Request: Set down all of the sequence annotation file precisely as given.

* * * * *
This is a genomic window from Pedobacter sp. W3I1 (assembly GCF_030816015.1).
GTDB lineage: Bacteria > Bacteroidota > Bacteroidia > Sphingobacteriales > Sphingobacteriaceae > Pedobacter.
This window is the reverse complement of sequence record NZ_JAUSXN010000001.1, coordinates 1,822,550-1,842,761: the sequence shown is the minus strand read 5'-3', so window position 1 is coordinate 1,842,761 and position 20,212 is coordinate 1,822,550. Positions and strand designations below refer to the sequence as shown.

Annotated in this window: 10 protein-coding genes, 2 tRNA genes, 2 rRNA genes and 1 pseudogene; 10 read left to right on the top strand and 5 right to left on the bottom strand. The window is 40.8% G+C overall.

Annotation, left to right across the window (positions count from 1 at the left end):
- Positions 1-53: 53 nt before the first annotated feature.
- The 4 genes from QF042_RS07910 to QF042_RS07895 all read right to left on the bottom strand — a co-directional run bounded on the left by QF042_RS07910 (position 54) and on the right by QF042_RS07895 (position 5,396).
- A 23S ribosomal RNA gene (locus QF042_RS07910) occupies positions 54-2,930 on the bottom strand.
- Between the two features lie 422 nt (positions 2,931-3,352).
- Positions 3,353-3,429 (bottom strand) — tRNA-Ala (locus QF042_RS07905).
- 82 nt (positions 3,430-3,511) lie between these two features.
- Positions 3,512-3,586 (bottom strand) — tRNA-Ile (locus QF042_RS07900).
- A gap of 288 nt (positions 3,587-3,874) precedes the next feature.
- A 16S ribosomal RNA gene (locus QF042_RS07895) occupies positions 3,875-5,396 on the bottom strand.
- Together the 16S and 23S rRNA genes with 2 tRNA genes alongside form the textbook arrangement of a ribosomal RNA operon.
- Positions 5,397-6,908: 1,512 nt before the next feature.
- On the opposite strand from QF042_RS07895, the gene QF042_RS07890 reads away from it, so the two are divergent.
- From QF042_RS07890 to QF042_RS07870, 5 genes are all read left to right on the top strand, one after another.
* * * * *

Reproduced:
This is a genomic window from Pedobacter sp. W3I1 (assembly GCF_030816015.1).
GTDB lineage: Bacteria > Bacteroidota > Bacteroidia > Sphingobacteriales > Sphingobacteriaceae > Pedobacter.
This window is the reverse complement of sequence record NZ_JAUSXN010000001.1, coordinates 1,822,550-1,842,761: the sequence shown is the minus strand read 5'-3', so window position 1 is coordinate 1,842,761 and position 20,212 is coordinate 1,822,550. Positions and strand designations below refer to the sequence as shown.

Annotated in this window: 10 protein-coding genes, 2 tRNA genes, 2 rRNA genes and 1 pseudogene; 10 read left to right on the top strand and 5 right to left on the bottom strand. The window is 40.8% G+C overall.

Annotation, left to right across the window (positions count from 1 at the left end):
- Positions 1-53: 53 nt before the first annotated feature.
- The 4 genes from QF042_RS07910 to QF042_RS07895 all read right to left on the bottom strand — a co-directional run bounded on the left by QF042_RS07910 (position 54) and on the right by QF042_RS07895 (position 5,396).
- A 23S ribosomal RNA gene (locus QF042_RS07910) occupies positions 54-2,930 on the bottom strand.
- Between the two features lie 422 nt (positions 2,931-3,352).
- Positions 3,353-3,429 (bottom strand) — tRNA-Ala (locus QF042_RS07905).
- 82 nt (positions 3,430-3,511) lie between these two features.
- Positions 3,512-3,586 (bottom strand) — tRNA-Ile (locus QF042_RS07900).
- A gap of 288 nt (positions 3,587-3,874) precedes the next feature.
- A 16S ribosomal RNA gene (locus QF042_RS07895) occupies positions 3,875-5,396 on the bottom strand.
- Together the 16S and 23S rRNA genes with 2 tRNA genes alongside form the textbook arrangement of a ribosomal RNA operon.
- Positions 5,397-6,908: 1,512 nt before the next feature.
- On the opposite strand from QF042_RS07895, the gene QF042_RS07890 reads away from it, so the two are divergent.
- From QF042_RS07890 to QF042_RS07870, 5 genes are all read left to right on the top strand, one after another.